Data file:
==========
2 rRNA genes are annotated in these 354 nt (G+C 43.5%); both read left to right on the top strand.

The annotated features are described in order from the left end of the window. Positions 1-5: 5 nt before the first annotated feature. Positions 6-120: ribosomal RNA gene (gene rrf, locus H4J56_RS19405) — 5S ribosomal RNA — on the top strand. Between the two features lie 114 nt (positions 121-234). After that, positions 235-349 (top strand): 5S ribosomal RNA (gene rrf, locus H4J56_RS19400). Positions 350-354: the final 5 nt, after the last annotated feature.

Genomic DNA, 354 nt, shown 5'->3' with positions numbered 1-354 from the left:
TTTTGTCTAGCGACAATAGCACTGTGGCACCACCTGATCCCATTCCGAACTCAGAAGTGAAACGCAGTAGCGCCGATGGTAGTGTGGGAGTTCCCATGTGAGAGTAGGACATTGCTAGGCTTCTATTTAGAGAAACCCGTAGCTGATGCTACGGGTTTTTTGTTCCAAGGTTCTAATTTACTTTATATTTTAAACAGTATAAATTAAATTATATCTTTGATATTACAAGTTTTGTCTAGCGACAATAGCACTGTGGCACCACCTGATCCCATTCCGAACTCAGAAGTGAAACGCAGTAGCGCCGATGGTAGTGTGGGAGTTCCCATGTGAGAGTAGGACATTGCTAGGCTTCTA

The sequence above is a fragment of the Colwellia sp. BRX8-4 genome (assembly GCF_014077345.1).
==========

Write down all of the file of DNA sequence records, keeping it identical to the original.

2 rRNA genes are annotated in these 354 nt (G+C 43.5%); both read left to right on the top strand.

The annotated features are described in order from the left end of the window. Positions 1-5: 5 nt before the first annotated feature. Positions 6-120: ribosomal RNA gene (gene rrf, locus H4J56_RS19405) — 5S ribosomal RNA — on the top strand. Between the two features lie 114 nt (positions 121-234). After that, positions 235-349 (top strand): 5S ribosomal RNA (gene rrf, locus H4J56_RS19400). Positions 350-354: the final 5 nt, after the last annotated feature.

Genomic DNA, 354 nt, shown 5'->3' with positions numbered 1-354 from the left:
TTTTGTCTAGCGACAATAGCACTGTGGCACCACCTGATCCCATTCCGAACTCAGAAGTGAAACGCAGTAGCGCCGATGGTAGTGTGGGAGTTCCCATGTGAGAGTAGGACATTGCTAGGCTTCTATTTAGAGAAACCCGTAGCTGATGCTACGGGTTTTTTGTTCCAAGGTTCTAATTTACTTTATATTTTAAACAGTATAAATTAAATTATATCTTTGATATTACAAGTTTTGTCTAGCGACAATAGCACTGTGGCACCACCTGATCCCATTCCGAACTCAGAAGTGAAACGCAGTAGCGCCGATGGTAGTGTGGGAGTTCCCATGTGAGAGTAGGACATTGCTAGGCTTCTA

The sequence above is a fragment of the Colwellia sp. BRX8-4 genome (assembly GCF_014077345.1).